The OUI is an innovative type of light-electric vehicle that aims to reduce regular car usage. The concept of the OUI is underlined by its unique attributes such as a total weight of just 500kg and a speed of up to 45km/h (28mph, L6 category). This is currently the first vehicle of its kind in this category to include a total of four seats, allowing entire families to travel, with additional options for cargo storage. The Dutch company that creates these vehicles is based in Amsterdam and is largely inspired by their drive to combine architectural and design elements to produce functional and sustainable solutions for urban travel. The initial concept was based on the notion of the project being a shared model, with contributing partners having developed a range of subscription and rental models that strive to maximize the availability and accessibility of this type of travel. It is believed that the OUI will allow people to easily switch between modalities while traveling, serving as a multifunctional vehicle with minimal impact and maximum practicality and flexibility.

Bzzt is a Swedish company offering minimobility services that are zero-emission, bearing a striking resemblance to what many people know as “pod taxis”. The service is currently operating in Stockholm after launching in 2017 and it focuses on last-mile delivery using two- or three-wheeled vehicles in the center of the Swedish capital. It has been reported that one in every five citizens has the application associated with the services and it’s predicted its application will extend to other cities around the country.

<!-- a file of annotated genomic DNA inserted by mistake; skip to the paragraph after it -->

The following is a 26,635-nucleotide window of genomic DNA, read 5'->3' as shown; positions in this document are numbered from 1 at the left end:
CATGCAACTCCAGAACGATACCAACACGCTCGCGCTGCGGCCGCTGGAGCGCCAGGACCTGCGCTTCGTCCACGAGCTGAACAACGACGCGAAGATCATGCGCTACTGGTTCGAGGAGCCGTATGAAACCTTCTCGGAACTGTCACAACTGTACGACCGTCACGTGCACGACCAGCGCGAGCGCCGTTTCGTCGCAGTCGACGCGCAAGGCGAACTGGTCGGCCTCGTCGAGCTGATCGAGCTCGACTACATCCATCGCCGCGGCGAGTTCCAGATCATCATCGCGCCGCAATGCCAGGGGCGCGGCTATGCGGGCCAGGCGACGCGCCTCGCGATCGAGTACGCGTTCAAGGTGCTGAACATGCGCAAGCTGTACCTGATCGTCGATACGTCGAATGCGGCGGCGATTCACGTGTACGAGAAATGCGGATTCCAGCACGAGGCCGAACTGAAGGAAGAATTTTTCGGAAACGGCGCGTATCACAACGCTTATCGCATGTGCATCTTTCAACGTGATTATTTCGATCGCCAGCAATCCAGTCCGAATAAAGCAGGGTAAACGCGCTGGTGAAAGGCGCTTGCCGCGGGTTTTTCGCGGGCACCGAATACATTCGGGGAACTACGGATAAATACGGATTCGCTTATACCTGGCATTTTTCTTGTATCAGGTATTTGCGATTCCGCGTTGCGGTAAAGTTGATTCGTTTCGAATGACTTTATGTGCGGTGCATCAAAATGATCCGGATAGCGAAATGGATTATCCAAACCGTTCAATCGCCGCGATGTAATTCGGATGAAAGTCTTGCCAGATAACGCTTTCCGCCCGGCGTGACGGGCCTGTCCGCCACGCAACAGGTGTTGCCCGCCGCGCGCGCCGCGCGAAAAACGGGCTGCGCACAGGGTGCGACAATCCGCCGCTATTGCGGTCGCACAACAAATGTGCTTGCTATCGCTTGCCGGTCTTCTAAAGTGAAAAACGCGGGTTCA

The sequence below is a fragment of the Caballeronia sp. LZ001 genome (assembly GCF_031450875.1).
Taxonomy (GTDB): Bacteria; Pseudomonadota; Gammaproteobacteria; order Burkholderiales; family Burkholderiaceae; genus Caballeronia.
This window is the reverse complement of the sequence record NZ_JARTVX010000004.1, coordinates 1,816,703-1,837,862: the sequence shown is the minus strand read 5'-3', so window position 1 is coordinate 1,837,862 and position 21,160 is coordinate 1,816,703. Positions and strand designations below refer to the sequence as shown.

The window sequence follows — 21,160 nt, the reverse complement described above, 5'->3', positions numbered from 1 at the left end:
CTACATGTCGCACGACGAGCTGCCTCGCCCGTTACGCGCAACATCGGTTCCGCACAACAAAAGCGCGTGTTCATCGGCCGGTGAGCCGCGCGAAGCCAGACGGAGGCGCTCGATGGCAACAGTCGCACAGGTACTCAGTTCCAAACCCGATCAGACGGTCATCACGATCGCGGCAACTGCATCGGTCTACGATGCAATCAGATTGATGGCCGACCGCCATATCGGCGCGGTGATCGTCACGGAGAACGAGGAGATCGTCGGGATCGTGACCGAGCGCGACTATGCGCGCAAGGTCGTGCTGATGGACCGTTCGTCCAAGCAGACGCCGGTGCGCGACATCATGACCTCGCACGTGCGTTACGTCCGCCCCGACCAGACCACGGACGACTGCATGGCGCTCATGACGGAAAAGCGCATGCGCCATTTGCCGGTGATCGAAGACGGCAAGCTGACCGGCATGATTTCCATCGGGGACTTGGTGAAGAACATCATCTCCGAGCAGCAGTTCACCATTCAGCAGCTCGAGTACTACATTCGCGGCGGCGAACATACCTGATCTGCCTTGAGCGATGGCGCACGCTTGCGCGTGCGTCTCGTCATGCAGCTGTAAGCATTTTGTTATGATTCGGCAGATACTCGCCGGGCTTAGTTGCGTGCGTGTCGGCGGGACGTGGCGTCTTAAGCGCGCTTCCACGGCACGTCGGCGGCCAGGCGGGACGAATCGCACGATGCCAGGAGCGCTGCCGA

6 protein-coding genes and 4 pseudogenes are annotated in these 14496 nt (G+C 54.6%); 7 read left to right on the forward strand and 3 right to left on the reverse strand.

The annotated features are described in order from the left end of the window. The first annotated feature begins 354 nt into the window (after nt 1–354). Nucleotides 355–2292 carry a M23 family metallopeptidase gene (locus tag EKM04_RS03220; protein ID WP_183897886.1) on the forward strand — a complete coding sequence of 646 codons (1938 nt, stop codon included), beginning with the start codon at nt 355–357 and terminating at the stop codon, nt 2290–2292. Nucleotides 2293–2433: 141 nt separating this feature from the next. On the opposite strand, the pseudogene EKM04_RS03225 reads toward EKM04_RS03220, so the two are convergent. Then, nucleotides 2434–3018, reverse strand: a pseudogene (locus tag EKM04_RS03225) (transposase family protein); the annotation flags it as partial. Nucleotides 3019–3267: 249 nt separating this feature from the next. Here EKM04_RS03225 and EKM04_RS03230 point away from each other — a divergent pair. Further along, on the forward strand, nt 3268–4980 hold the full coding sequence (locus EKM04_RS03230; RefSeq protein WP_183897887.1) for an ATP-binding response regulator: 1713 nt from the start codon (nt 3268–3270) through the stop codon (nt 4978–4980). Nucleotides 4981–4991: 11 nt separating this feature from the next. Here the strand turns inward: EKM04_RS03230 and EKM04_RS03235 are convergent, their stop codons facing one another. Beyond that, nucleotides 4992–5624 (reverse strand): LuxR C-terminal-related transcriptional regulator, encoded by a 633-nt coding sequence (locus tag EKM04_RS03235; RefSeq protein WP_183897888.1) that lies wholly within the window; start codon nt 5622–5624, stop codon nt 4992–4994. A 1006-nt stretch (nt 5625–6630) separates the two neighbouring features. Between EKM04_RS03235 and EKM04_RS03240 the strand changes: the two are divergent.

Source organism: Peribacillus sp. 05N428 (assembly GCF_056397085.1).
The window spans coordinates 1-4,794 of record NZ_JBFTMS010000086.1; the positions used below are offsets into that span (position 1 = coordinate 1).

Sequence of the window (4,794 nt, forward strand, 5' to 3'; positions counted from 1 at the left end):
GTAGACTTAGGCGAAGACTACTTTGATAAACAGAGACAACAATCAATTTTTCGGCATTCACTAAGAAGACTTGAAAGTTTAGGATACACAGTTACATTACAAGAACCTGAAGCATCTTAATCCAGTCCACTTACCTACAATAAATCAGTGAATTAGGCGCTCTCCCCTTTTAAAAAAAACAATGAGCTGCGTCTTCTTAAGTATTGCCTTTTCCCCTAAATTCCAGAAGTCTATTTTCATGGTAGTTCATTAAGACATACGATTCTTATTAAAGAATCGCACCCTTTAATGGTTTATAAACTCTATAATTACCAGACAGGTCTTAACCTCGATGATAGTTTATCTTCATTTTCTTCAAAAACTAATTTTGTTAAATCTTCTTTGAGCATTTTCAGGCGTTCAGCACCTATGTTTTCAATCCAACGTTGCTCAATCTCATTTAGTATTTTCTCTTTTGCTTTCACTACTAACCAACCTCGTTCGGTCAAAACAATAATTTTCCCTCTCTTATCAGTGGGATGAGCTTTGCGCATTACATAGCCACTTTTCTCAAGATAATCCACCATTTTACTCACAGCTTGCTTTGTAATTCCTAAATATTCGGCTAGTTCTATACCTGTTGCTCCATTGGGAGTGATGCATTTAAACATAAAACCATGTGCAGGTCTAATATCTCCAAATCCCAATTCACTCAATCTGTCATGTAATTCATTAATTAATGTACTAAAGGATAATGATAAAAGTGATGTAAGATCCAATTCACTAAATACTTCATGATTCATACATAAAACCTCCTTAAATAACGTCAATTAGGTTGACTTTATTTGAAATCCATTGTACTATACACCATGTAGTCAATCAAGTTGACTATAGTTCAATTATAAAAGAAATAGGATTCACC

Overall, minimobility is an interesting segment that has the potential to deliver a variety of benefits to communities although its future at this point remains rather uncertain. It’s estimated that minimobility will be more successful in countries such as Brazil and China where interest is higher and this mode is already in operation in some parts of the countries. It’s also possible that in the future it could gain popularity across Europe as well as the U.S., depending on demand for these types of vehicles and manufacturers’ willingness to invest in this segment.